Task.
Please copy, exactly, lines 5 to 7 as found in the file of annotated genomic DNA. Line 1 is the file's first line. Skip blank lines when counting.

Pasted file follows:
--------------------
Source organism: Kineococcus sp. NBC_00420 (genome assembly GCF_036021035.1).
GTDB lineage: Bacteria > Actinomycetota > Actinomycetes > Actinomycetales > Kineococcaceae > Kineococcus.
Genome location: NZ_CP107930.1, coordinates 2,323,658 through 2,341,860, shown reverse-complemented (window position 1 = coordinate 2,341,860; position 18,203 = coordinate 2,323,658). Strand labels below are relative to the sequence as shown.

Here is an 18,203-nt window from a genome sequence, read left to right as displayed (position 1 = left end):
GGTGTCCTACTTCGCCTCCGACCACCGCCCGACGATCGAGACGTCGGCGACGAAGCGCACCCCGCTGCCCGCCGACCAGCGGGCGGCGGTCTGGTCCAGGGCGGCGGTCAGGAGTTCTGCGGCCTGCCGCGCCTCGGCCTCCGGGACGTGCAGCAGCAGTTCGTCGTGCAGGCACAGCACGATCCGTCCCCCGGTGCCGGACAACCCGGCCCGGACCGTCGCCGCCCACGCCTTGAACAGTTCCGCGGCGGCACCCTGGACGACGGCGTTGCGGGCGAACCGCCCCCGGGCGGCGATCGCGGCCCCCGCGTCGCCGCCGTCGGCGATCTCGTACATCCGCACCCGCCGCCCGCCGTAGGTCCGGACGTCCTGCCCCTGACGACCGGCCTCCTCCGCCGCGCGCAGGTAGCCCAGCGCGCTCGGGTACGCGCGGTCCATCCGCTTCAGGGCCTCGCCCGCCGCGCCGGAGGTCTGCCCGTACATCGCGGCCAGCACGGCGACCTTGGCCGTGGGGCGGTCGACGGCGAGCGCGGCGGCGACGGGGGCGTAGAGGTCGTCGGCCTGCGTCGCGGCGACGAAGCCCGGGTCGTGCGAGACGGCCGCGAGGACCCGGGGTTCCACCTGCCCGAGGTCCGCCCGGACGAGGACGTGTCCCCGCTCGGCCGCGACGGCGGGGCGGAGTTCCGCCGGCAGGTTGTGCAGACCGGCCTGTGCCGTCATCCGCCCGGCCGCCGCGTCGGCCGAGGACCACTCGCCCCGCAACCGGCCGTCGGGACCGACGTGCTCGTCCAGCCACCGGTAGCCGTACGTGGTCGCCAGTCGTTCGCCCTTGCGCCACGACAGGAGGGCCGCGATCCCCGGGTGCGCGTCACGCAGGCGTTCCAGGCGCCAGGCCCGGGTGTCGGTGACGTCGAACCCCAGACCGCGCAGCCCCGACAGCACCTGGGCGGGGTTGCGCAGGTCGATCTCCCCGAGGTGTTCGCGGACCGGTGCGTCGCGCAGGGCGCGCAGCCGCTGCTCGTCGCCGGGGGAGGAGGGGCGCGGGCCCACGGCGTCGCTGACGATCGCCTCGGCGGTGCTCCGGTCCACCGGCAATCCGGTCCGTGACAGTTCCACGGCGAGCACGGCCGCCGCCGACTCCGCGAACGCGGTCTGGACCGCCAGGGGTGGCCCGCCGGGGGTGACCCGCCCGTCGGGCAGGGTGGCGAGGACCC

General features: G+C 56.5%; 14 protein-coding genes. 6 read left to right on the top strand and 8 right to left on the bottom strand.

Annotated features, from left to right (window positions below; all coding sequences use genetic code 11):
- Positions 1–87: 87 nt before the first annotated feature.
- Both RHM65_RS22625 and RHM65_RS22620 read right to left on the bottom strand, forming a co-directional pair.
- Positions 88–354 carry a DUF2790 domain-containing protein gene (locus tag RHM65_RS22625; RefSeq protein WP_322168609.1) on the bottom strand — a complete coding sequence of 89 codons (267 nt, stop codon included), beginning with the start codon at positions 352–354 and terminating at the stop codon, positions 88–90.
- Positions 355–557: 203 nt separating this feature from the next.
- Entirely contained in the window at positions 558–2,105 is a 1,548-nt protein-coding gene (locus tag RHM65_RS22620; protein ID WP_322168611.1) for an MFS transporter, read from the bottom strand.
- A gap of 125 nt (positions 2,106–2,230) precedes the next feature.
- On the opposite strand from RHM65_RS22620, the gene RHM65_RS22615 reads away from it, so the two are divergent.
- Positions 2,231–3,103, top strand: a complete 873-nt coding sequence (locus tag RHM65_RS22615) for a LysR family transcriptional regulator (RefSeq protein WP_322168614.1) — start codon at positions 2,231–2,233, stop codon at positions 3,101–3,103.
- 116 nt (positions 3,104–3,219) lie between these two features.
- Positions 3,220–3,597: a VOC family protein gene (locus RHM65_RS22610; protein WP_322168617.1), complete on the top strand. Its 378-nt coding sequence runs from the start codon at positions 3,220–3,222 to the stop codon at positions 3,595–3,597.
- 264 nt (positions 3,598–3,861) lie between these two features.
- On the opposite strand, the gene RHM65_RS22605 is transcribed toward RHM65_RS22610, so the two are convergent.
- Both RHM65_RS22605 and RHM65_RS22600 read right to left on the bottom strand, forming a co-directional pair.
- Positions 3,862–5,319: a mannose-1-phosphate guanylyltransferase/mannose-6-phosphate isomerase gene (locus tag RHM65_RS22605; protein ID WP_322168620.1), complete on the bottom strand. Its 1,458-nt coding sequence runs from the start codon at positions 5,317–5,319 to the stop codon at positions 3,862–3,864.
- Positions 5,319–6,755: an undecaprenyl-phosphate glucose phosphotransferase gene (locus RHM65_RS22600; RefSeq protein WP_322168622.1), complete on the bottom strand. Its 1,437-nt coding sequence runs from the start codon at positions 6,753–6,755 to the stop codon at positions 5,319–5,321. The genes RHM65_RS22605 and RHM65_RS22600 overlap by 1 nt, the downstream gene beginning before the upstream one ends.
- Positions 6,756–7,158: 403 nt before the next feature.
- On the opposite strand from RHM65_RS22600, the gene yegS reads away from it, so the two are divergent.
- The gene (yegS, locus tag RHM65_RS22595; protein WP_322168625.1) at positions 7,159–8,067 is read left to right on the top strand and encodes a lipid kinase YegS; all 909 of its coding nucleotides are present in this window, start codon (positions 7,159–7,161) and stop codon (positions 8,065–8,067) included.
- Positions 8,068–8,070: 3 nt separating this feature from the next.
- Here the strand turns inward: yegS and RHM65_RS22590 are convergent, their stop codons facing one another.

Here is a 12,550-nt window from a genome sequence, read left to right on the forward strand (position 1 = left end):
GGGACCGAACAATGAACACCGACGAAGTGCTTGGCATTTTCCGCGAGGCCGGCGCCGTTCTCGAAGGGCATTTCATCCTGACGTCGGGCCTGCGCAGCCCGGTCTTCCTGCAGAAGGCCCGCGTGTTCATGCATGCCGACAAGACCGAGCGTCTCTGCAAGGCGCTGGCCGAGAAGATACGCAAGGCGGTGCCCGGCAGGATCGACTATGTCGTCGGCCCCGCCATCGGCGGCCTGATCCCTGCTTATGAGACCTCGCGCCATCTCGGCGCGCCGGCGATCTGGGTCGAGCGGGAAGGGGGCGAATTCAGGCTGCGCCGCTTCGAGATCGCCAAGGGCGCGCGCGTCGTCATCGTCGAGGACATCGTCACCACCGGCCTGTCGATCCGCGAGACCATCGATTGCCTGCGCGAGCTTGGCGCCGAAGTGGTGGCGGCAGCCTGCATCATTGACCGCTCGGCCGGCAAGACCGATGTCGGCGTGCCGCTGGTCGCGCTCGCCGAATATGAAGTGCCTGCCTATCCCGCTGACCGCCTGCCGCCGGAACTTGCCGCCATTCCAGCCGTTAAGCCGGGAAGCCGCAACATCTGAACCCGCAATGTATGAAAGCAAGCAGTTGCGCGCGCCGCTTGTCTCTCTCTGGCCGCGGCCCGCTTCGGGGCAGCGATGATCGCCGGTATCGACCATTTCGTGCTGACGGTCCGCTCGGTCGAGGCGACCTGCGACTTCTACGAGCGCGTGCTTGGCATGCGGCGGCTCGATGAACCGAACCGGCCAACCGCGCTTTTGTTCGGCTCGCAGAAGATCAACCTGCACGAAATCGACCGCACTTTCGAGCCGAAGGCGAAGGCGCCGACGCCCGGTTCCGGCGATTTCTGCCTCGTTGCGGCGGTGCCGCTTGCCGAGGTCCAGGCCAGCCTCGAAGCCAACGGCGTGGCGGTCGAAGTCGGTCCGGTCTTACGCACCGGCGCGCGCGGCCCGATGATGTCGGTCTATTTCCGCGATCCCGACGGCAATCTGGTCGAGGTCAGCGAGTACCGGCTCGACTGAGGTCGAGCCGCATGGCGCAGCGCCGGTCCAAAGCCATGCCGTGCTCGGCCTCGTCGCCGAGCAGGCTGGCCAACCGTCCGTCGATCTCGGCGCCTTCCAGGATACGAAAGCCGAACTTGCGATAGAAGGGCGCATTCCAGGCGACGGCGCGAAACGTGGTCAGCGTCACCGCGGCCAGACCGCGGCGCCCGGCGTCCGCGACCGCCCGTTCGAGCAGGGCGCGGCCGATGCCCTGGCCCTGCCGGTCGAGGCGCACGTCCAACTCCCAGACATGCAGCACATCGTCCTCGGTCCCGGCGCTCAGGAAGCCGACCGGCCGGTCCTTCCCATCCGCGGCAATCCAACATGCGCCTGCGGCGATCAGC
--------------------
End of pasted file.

GGTGTCCTACTTCGCCTCCGACCACCGCCCGACGATCGAGACGTCGGCGACGAAGCGCACCCCGCTGCCCGCCGACCAGCGGGCGGCGGTCTGGTCCAGGGCGGCGGTCAGGAGTTCTGCGGCCTGCCGCGCCTCGGCCTCCGGGACGTGCAGCAGCAGTTCGTCGTGCAGGCACAGCACGATCCGTCCCCCGGTGCCGGACAACCCGGCCCGGACCGTCGCCGCCCACGCCTTGAACAGTTCCGCGGCGGCACCCTGGACGACGGCGTTGCGGGCGAACCGCCCCCGGGCGGCGATCGCGGCCCCCGCGTCGCCGCCGTCGGCGATCTCGTACATCCGCACCCGCCGCCCGCCGTAGGTCCGGACGTCCTGCCCCTGACGACCGGCCTCCTCCGCCGCGCGCAGGTAGCCCAGCGCGCTCGGGTACGCGCGGTCCATCCGCTTCAGGGCCTCGCCCGCCGCGCCGGAGGTCTGCCCGTACATCGCGGCCAGCACGGCGACCTTGGCCGTGGGGCGGTCGACGGCGAGCGCGGCGGCGACGGGGGCGTAGAGGTCGTCGGCCTGCGTCGCGGCGACGAAGCCCGGGTCGTGCGAGACGGCCGCGAGGACCCGGGGTTCCACCTGCCCGAGGTCCGCCCGGACGAGGACGTGTCCCCGCTCGGCCGCGACGGCGGGGCGGAGTTCCGCCGGCAGGTTGTGCAGACCGGCCTGTGCCGTCATCCGCCCGGCCGCCGCGTCGGCCGAGGACCACTCGCCCCGCAACCGGCCGTCGGGACCGACGTGCTCGTCCAGCCACCGGTAGCCGTACGTGGTCGCCAGTCGTTCGCCCTTGCGCCACGACAGGAGGGCCGCGATCCCCGGGTGCGCGTCACGCAGGCGTTCCAGGCGCCAGGCCCGGGTGTCGGTGACGTCGAACCCCAGACCGCGCAGCCCCGACAGCACCTGGGCGGGGTTGCGCAGGTCGATCTCCCCGAGGTGTTCGCGGACCGGTGCGTCGCGCAGGGCGCGCAGCCGCTGCTCGTCGCCGGGGGAGGAGGGGCGCGGGCCCACGGCGTCGCTGACGATCGCCTCGGCGGTGCTCCGGTCCACCGGCAATCCGGTCCGTGACAGTTCCACGGCGAGCACGGCCGCCGCCGACTCCGCGAACGCGGTCTGGACCGCCAGGGGTGGCCCGCCGGGGGTGACCCGCCCGTCGGGCAGGGTGGCGAGGACCC

General features: G+C 56.5%; 14 protein-coding genes. 6 read left to right on the top strand and 8 right to left on the bottom strand.

Annotated features, from left to right (window positions below; all coding sequences use genetic code 11):